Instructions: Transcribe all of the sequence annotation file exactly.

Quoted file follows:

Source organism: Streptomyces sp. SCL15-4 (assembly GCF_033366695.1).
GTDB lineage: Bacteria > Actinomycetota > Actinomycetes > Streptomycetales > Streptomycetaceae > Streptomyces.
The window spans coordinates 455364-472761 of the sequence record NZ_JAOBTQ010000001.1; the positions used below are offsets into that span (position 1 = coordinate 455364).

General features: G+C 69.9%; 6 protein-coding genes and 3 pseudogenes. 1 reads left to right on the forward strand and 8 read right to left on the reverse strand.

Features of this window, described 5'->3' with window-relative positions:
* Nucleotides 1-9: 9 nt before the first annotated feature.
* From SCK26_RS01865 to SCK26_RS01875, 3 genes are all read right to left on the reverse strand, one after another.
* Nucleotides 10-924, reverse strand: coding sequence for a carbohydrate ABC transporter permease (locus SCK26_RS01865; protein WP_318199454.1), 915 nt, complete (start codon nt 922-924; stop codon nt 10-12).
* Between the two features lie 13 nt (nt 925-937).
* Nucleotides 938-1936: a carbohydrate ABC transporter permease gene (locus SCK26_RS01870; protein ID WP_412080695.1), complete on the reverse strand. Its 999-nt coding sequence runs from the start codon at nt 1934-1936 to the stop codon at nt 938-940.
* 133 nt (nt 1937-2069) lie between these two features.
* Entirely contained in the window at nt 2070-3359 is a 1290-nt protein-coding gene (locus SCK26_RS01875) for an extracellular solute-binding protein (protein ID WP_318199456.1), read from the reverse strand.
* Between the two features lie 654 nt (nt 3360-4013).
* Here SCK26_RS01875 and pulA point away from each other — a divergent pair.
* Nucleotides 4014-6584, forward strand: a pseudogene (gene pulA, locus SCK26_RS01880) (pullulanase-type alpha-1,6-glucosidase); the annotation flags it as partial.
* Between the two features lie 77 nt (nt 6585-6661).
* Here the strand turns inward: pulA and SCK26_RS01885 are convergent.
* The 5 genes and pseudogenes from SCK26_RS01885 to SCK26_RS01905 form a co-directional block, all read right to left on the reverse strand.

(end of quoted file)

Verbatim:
Source organism: Streptomyces sp. SCL15-4 (assembly GCF_033366695.1).
GTDB lineage: Bacteria > Actinomycetota > Actinomycetes > Streptomycetales > Streptomycetaceae > Streptomyces.
The window spans coordinates 455364-472761 of the sequence record NZ_JAOBTQ010000001.1; the positions used below are offsets into that span (position 1 = coordinate 455364).

General features: G+C 69.9%; 6 protein-coding genes and 3 pseudogenes. 1 reads left to right on the forward strand and 8 read right to left on the reverse strand.

Features of this window, described 5'->3' with window-relative positions:
* Nucleotides 1-9: 9 nt before the first annotated feature.
* From SCK26_RS01865 to SCK26_RS01875, 3 genes are all read right to left on the reverse strand, one after another.
* Nucleotides 10-924, reverse strand: coding sequence for a carbohydrate ABC transporter permease (locus SCK26_RS01865; protein WP_318199454.1), 915 nt, complete (start codon nt 922-924; stop codon nt 10-12).
* Between the two features lie 13 nt (nt 925-937).
* Nucleotides 938-1936: a carbohydrate ABC transporter permease gene (locus SCK26_RS01870; protein ID WP_412080695.1), complete on the reverse strand. Its 999-nt coding sequence runs from the start codon at nt 1934-1936 to the stop codon at nt 938-940.
* 133 nt (nt 1937-2069) lie between these two features.
* Entirely contained in the window at nt 2070-3359 is a 1290-nt protein-coding gene (locus SCK26_RS01875) for an extracellular solute-binding protein (protein ID WP_318199456.1), read from the reverse strand.
* Between the two features lie 654 nt (nt 3360-4013).
* Here SCK26_RS01875 and pulA point away from each other — a divergent pair.
* Nucleotides 4014-6584, forward strand: a pseudogene (gene pulA, locus SCK26_RS01880) (pullulanase-type alpha-1,6-glucosidase); the annotation flags it as partial.
* Between the two features lie 77 nt (nt 6585-6661).
* Here the strand turns inward: pulA and SCK26_RS01885 are convergent.
* The 5 genes and pseudogenes from SCK26_RS01885 to SCK26_RS01905 form a co-directional block, all read right to left on the reverse strand.